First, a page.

I'm not sure how to rectify this with atheism. The argument can certainly be made from evolutionary psychology that my experience of love is an evolutionarily selective behavior- that people who experience this kind of love are more likely to have a family and hang around for the development of the children, and therefore their children are more likely to succeed. But first, that seems pretty ad hoc to me- it's a decent after-the-fact explination, but not a great prediction. And second, I as a self-aware moral agent value happiness a lot more than I value evolutionary fitness. The experience of love- at least this part, the experience of leaving love behind- is pretty damaging to happiness, in both the short and the long term. It would seem that my optimal happiness strategy (at this point) would be to find a way to circumvent the love mechanism in my head- find a way to be happy without it, and get rid of my need to find love in the first place. If I can find happiness without love, that's a lot less risky of a way to go through life (using the simple heuristic that my own happiness is the ultimate goal of my existence). Once again, here I am fighting against evolution. And this is the core of my ongoing problem with atheistic morality- it always seems to end with me fighting against evolution.
But there's another reason I'm not comfortable with this intentional abdication of the experience of love. I think I'm more convinced of love being a moral imperitive than I am of just about anything else. Call it irrational if you wish (I do), but my empirical, emotional, and consequential experiences all tell me that love is the most important thing in this life. It seems likely, at this point, that my life would be better going forward if I found a workaround for love- but even if that's true, it still strikes me as the wrong thing to do.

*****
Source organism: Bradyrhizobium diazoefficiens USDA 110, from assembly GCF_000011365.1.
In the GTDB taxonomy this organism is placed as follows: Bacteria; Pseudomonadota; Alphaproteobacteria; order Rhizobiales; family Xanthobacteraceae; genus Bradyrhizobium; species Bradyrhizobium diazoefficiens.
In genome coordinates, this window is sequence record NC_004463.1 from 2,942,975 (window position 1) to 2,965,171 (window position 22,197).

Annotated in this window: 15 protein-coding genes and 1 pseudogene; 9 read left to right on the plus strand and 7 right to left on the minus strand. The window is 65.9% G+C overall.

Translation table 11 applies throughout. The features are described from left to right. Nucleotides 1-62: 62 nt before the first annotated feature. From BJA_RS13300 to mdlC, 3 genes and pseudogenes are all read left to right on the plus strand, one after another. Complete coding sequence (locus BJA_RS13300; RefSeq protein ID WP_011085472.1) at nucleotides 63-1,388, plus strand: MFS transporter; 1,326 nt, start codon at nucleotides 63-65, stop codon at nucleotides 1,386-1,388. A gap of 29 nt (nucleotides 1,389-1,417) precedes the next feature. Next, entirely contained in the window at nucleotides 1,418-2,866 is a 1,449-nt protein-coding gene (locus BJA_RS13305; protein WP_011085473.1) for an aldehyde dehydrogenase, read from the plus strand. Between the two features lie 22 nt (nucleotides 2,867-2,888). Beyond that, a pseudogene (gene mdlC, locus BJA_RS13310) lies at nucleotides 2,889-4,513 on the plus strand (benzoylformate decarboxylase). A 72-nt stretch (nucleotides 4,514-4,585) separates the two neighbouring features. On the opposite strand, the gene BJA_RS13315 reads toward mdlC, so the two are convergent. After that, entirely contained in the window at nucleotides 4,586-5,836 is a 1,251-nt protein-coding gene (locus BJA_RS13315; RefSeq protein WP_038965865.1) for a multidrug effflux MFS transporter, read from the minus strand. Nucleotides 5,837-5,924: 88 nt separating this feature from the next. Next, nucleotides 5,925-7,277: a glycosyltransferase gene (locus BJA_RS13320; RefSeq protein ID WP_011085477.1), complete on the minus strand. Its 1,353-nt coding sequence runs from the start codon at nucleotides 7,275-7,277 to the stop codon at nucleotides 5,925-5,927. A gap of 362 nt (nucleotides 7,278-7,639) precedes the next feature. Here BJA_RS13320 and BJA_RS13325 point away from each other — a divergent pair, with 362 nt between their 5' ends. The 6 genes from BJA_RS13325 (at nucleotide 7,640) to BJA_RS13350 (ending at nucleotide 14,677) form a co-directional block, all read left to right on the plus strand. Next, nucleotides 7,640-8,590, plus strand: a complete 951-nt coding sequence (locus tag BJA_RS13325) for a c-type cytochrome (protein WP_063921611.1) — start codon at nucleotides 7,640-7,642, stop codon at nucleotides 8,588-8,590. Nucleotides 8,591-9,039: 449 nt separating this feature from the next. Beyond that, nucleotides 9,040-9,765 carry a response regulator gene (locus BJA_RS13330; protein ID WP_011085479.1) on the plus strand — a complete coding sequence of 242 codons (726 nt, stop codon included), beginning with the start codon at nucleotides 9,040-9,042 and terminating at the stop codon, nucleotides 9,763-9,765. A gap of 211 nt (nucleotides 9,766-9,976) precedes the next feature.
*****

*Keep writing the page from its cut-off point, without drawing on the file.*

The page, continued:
The second point of this post is more of a question: how do you kill something that is good? It seems like a lot of people at one point in life end up in a position where they're actively trying to fall out of love. It's sort of nonsensical to try in the first place. The very act of being in love should entail trying to preserve that love- and it's this cognitive dissonance that's rendering my attempts at "moving on" through conventional means pretty ineffective. I can't "move on" because the desire to move on is incompatible with the experience of love. If I were capable of moving on, I would no longer be in love, and would have nothing to move on from.
But supposing we get to the point of wanting (or needing) to kill something that's good, how do you go about it without damaging your moral compass? I'm straying into virtue ethics here, but how do we destroy something valuable without simultaneously devaluing it? Is it even possible to force yourself out of love while also realizing what love actually is? This seems a lot like the argument that God is constrained to good because he alone understands the full consequences of good and bad. It seems like, the more clear understanding you have of what it means to love, the harder it's going to be for you to choose to stop loving.